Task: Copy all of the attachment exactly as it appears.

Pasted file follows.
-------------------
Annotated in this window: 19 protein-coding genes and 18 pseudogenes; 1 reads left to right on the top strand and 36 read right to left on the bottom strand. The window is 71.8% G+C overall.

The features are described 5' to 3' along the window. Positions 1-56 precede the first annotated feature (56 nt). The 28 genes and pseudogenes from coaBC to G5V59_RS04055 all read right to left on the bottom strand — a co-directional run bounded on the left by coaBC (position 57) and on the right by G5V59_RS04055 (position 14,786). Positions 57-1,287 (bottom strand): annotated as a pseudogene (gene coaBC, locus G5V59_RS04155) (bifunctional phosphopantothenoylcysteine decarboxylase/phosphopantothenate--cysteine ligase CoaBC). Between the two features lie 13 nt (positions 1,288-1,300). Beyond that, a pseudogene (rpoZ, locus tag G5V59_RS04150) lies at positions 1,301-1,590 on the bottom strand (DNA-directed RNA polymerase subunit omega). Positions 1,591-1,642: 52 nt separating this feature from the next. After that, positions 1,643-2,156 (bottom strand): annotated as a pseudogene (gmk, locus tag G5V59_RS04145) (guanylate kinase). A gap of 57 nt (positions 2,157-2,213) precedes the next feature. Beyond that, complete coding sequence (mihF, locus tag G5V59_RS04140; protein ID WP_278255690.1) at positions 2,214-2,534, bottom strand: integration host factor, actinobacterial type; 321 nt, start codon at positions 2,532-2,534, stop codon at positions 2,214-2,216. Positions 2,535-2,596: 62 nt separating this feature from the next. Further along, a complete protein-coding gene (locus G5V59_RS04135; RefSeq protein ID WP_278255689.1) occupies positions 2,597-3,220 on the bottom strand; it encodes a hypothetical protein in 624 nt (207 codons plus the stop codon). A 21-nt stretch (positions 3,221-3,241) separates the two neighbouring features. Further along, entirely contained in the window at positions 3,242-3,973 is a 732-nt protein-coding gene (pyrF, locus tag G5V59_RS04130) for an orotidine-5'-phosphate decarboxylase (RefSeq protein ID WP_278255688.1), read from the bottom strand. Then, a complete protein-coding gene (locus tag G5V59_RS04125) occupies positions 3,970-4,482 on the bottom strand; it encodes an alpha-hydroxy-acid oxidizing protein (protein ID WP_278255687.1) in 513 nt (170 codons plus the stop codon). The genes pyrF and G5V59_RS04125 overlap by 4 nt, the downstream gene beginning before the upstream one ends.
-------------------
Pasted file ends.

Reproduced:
Annotated in this window: 19 protein-coding genes and 18 pseudogenes; 1 reads left to right on the top strand and 36 read right to left on the bottom strand. The window is 71.8% G+C overall.

The features are described 5' to 3' along the window. Positions 1-56 precede the first annotated feature (56 nt). The 28 genes and pseudogenes from coaBC to G5V59_RS04055 all read right to left on the bottom strand — a co-directional run bounded on the left by coaBC (position 57) and on the right by G5V59_RS04055 (position 14,786). Positions 57-1,287 (bottom strand): annotated as a pseudogene (gene coaBC, locus G5V59_RS04155) (bifunctional phosphopantothenoylcysteine decarboxylase/phosphopantothenate--cysteine ligase CoaBC). Between the two features lie 13 nt (positions 1,288-1,300). Beyond that, a pseudogene (rpoZ, locus tag G5V59_RS04150) lies at positions 1,301-1,590 on the bottom strand (DNA-directed RNA polymerase subunit omega). Positions 1,591-1,642: 52 nt separating this feature from the next. After that, positions 1,643-2,156 (bottom strand): annotated as a pseudogene (gmk, locus tag G5V59_RS04145) (guanylate kinase). A gap of 57 nt (positions 2,157-2,213) precedes the next feature. Beyond that, complete coding sequence (mihF, locus tag G5V59_RS04140; protein ID WP_278255690.1) at positions 2,214-2,534, bottom strand: integration host factor, actinobacterial type; 321 nt, start codon at positions 2,532-2,534, stop codon at positions 2,214-2,216. Positions 2,535-2,596: 62 nt separating this feature from the next. Further along, a complete protein-coding gene (locus G5V59_RS04135; RefSeq protein ID WP_278255689.1) occupies positions 2,597-3,220 on the bottom strand; it encodes a hypothetical protein in 624 nt (207 codons plus the stop codon). A 21-nt stretch (positions 3,221-3,241) separates the two neighbouring features. Further along, entirely contained in the window at positions 3,242-3,973 is a 732-nt protein-coding gene (pyrF, locus tag G5V59_RS04130) for an orotidine-5'-phosphate decarboxylase (RefSeq protein ID WP_278255688.1), read from the bottom strand. Then, a complete protein-coding gene (locus tag G5V59_RS04125) occupies positions 3,970-4,482 on the bottom strand; it encodes an alpha-hydroxy-acid oxidizing protein (protein ID WP_278255687.1) in 513 nt (170 codons plus the stop codon). The genes pyrF and G5V59_RS04125 overlap by 4 nt, the downstream gene beginning before the upstream one ends.